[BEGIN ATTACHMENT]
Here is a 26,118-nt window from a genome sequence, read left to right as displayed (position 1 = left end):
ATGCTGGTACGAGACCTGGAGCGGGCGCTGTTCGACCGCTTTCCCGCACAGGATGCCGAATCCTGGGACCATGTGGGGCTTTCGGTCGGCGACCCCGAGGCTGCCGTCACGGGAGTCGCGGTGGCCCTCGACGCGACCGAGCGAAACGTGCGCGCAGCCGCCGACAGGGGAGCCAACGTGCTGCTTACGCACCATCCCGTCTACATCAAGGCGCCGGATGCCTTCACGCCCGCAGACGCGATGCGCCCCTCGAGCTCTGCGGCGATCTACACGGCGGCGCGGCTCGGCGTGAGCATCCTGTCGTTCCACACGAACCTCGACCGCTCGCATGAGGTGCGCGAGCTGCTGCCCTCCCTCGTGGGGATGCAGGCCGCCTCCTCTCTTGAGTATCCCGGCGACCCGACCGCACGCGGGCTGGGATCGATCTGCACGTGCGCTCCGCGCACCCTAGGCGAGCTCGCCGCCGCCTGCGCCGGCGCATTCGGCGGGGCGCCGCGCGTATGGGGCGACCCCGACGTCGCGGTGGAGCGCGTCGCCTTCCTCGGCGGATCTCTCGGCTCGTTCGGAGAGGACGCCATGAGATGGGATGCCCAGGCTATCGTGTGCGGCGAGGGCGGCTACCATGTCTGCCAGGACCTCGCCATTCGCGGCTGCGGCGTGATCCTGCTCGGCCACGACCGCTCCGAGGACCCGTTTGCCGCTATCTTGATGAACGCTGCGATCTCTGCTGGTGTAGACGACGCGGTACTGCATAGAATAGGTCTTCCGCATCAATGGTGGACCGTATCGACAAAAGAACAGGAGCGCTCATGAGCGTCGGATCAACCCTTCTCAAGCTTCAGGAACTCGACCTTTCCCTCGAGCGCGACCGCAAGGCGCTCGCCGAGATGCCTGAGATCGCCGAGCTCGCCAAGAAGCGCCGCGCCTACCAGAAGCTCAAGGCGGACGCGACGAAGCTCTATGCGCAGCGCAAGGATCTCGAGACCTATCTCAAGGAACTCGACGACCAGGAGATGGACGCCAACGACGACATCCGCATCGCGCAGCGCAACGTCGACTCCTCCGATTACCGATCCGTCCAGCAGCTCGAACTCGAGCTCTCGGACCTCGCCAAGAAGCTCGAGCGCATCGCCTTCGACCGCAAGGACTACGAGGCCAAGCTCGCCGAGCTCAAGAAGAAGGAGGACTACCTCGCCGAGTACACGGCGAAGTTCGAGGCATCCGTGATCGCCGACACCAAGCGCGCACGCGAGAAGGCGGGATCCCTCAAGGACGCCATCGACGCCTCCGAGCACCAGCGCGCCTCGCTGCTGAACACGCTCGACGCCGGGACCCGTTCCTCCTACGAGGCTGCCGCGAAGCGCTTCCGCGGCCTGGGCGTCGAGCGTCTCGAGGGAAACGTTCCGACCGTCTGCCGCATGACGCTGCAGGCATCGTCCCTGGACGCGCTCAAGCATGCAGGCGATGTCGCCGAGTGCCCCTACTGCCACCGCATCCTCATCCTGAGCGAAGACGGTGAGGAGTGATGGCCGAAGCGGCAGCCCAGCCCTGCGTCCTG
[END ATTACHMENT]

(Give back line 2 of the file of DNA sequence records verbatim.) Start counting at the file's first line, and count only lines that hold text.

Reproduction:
ATGCTGGTACGAGACCTGGAGCGGGCGCTGTTCGACCGCTTTCCCGCACAGGATGCCGAATCCTGGGACCATGTGGGGCTTTCGGTCGGCGACCCCGAGGCTGCCGTCACGGGAGTCGCGGTGGCCCTCGACGCGACCGAGCGAAACGTGCGCGCAGCCGCCGACAGGGGAGCCAACGTGCTGCTTACGCACCATCCCGTCTACATCAAGGCGCCGGATGCCTTCACGCCCGCAGACGCGATGCGCCCCTCGAGCTCTGCGGCGATCTACACGGCGGCGCGGCTCGGCGTGAGCATCCTGTCGTTCCACACGAACCTCGACCGCTCGCATGAGGTGCGCGAGCTGCTGCCCTCCCTCGTGGGGATGCAGGCCGCCTCCTCTCTTGAGTATCCCGGCGACCCGACCGCACGCGGGCTGGGATCGATCTGCACGTGCGCTCCGCGCACCCTAGGCGAGCTCGCCGCCGCCTGCGCCGGCGCATTCGGCGGGGCGCCGCGCGTATGGGGCGACCCCGACGTCGCGGTGGAGCGCGTCGCCTTCCTCGGCGGATCTCTCGGCTCGTTCGGAGAGGACGCCATGAGATGGGATGCCCAGGCTATCGTGTGCGGCGAGGGCGGCTACCATGTCTGCCAGGACCTCGCCATTCGCGGCTGCGGCGTGATCCTGCTCGGCCACGACCGCTCCGAGGACCCGTTTGCCGCTATCTTGATGAACGCTGCGATCTCTGCTGGTGTAGACGACGCGGTACTGCATAGAATAGGTCTTCCGCATCAATGGTGGACCGTATCGACAAAAGAACAGGAGCGCTCATGAGCGTCGGATCAACCCTTCTCAAGCTTCAGGAACTCGACCTTTCCCTCGAGCGCGACCGCAAGGCGCTCGCCGAGATGCCTGAGATCGCCGAGCTCGCCAAGAAGCGCCGCGCCTACCAGAAGCTCAAGGCGGACGCGACGAAGCTCTATGCGCAGCGCAAGGATCTCGAGACCTATCTCAAGGAACTCGACGACCAGGAGATGGACGCCAACGACGACATCCGCATCGCGCAGCGCAACGTCGACTCCTCCGATTACCGATCCGTCCAGCAGCTCGAACTCGAGCTCTCGGACCTCGCCAAGAAGCTCGAGCGCATCGCCTTCGACCGCAAGGACTACGAGGCCAAGCTCGCCGAGCTCAAGAAGAAGGAGGACTACCTCGCCGAGTACACGGCGAAGTTCGAGGCATCCGTGATCGCCGACACCAAGCGCGCACGCGAGAAGGCGGGATCCCTCAAGGACGCCATCGACGCCTCCGAGCACCAGCGCGCCTCGCTGCTGAACACGCTCGACGCCGGGACCCGTTCCTCCTACGAGGCTGCCGCGAAGCGCTTCCGCGGCCTGGGCGTCGAGCGTCTCGAGGGAAACGTTCCGACCGTCTGCCGCATGACGCTGCAGGCATCGTCCCTGGACGCGCTCAAGCATGCAGGCGATGTCGCCGAGTGCCCCTACTGCCACCGCATCCTCATCCTGAGCGAAGACGGTGAGGAGTGATGGCCGAAGCGGCAGCCCAGCCCTGCGTCCTG